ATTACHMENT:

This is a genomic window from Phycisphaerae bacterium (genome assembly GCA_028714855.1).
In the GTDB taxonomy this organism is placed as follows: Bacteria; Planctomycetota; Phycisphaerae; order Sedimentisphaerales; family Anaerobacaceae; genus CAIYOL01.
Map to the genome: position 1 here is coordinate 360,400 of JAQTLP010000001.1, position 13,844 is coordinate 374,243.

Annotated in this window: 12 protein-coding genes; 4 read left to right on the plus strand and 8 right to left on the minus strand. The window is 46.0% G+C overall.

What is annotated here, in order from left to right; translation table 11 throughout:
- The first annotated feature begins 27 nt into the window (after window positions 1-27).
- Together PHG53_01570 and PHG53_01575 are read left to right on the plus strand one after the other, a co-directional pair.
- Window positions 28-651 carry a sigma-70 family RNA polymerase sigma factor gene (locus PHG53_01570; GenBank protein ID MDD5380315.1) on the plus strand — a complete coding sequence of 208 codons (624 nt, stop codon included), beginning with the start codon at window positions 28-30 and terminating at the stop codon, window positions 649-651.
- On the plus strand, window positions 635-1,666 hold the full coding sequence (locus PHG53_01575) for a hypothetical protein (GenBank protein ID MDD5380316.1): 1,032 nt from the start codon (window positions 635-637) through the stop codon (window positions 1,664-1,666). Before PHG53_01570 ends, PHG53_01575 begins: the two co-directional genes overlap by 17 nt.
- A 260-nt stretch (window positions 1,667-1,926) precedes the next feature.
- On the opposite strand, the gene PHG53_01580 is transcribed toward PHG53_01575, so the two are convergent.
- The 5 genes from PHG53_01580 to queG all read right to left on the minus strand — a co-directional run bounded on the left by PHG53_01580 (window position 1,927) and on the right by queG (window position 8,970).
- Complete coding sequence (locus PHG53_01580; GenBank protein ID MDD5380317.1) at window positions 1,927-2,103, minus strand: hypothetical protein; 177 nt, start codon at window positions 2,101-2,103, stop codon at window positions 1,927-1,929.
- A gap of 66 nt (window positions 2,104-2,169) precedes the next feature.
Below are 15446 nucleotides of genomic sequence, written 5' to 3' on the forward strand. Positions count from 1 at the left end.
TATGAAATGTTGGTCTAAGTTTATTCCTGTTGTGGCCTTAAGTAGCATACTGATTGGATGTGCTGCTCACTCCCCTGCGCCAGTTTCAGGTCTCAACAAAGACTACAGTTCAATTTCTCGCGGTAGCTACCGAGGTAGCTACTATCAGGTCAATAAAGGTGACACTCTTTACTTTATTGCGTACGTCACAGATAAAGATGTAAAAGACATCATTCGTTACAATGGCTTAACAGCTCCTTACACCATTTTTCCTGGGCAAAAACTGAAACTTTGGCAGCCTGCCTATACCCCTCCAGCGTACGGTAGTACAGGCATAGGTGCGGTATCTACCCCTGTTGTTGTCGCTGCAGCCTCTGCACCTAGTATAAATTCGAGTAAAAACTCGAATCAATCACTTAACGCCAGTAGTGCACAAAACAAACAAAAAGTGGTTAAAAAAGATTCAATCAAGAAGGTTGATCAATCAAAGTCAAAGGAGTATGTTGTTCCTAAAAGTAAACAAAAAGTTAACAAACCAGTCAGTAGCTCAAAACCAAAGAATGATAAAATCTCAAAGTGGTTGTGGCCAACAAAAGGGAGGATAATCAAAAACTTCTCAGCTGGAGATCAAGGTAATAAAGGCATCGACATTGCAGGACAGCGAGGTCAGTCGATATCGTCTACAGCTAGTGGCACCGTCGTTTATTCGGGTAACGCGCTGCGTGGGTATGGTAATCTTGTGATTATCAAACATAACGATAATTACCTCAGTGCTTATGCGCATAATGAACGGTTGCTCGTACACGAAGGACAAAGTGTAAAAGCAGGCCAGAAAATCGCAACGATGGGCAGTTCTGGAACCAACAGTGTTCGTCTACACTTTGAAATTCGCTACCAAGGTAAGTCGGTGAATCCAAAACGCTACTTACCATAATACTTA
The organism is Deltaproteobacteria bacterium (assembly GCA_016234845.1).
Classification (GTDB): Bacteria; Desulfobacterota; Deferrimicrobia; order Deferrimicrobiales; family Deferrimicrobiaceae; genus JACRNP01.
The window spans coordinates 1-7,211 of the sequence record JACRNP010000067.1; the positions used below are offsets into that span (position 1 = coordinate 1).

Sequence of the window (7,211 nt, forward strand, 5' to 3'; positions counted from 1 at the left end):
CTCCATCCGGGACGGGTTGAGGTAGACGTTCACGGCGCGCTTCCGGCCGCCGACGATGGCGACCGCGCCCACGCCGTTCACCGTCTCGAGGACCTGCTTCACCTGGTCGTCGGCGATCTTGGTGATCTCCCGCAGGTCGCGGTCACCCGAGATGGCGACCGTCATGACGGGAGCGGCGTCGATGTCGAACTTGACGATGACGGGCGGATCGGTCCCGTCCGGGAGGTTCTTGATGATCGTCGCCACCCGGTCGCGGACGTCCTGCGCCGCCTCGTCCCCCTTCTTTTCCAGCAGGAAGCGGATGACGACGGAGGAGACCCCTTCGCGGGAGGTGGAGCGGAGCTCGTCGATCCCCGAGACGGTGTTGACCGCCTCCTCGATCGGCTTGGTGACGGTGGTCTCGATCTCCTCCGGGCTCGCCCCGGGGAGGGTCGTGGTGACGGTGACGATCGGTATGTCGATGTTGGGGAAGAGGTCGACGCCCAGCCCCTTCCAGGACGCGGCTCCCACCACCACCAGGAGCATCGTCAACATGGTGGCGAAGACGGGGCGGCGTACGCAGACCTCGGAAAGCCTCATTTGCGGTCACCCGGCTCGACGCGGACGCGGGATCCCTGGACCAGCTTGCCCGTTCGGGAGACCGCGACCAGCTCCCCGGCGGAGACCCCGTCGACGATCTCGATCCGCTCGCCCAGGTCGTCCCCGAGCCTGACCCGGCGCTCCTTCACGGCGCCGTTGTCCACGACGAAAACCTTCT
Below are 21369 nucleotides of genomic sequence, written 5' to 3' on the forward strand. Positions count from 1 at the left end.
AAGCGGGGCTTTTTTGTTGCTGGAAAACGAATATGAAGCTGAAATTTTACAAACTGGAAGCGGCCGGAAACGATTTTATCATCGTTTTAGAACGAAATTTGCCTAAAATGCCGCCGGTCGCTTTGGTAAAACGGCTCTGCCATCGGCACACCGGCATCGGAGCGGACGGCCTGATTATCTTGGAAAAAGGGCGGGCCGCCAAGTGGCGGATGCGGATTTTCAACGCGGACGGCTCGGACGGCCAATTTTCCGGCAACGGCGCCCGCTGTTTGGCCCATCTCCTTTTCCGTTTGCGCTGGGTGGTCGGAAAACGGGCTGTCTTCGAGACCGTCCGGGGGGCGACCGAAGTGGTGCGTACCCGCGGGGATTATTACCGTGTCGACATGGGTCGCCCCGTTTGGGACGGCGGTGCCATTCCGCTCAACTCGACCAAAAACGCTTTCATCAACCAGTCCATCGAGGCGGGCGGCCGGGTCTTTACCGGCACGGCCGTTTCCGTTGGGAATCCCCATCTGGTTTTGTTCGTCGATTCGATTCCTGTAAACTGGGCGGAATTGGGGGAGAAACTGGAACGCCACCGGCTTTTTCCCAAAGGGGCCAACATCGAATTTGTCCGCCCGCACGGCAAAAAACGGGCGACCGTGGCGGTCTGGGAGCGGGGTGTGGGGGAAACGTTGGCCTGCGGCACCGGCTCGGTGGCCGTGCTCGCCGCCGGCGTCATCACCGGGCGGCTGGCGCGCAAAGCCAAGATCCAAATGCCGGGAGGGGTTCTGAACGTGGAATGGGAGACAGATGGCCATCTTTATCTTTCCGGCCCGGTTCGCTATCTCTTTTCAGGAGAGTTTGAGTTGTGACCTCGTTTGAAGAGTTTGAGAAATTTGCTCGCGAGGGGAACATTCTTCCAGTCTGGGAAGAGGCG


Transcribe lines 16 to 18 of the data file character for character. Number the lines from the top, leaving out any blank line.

TATGAAATGTTGGTCTAAGTTTATTCCTGTTGTGGCCTTAAGTAGCATACTGATTGGATGTGCTGCTCACTCCCCTGCGCCAGTTTCAGGTCTCAACAAAGACTACAGTTCAATTTCTCGCGGTAGCTACCGAGGTAGCTACTATCAGGTCAATAAAGGTGACACTCTTTACTTTATTGCGTACGTCACAGATAAAGATGTAAAAGACATCATTCGTTACAATGGCTTAACAGCTCCTTACACCATTTTTCCTGGGCAAAAACTGAAACTTTGGCAGCCTGCCTATACCCCTCCAGCGTACGGTAGTACAGGCATAGGTGCGGTATCTACCCCTGTTGTTGTCGCTGCAGCCTCTGCACCTAGTATAAATTCGAGTAAAAACTCGAATCAATCACTTAACGCCAGTAGTGCACAAAACAAACAAAAAGTGGTTAAAAAAGATTCAATCAAGAAGGTTGATCAATCAAAGTCAAAGGAGTATGTTGTTCCTAAAAGTAAACAAAAAGTTAACAAACCAGTCAGTAGCTCAAAACCAAAGAATGATAAAATCTCAAAGTGGTTGTGGCCAACAAAAGGGAGGATAATCAAAAACTTCTCAGCTGGAGATCAAGGTAATAAAGGCATCGACATTGCAGGACAGCGAGGTCAGTCGATATCGTCTACAGCTAGTGGCACCGTCGTTTATTCGGGTAACGCGCTGCGTGGGTATGGTAATCTTGTGATTATCAAACATAACGATAATTACCTCAGTGCTTATGCGCATAATGAACGGTTGCTCGTACACGAAGGACAAAGTGTAAAAGCAGGCCAGAAAATCGCAACGATGGGCAGTTCTGGAACCAACAGTGTTCGTCTACACTTTGAAATTCGCTACCAAGGTAAGTCGGTGAATCCAAAACGCTACTTACCATAATACTTA
The organism is Deltaproteobacteria bacterium (assembly GCA_016234845.1).
Classification (GTDB): Bacteria; Desulfobacterota; Deferrimicrobia; order Deferrimicrobiales; family Deferrimicrobiaceae; genus JACRNP01.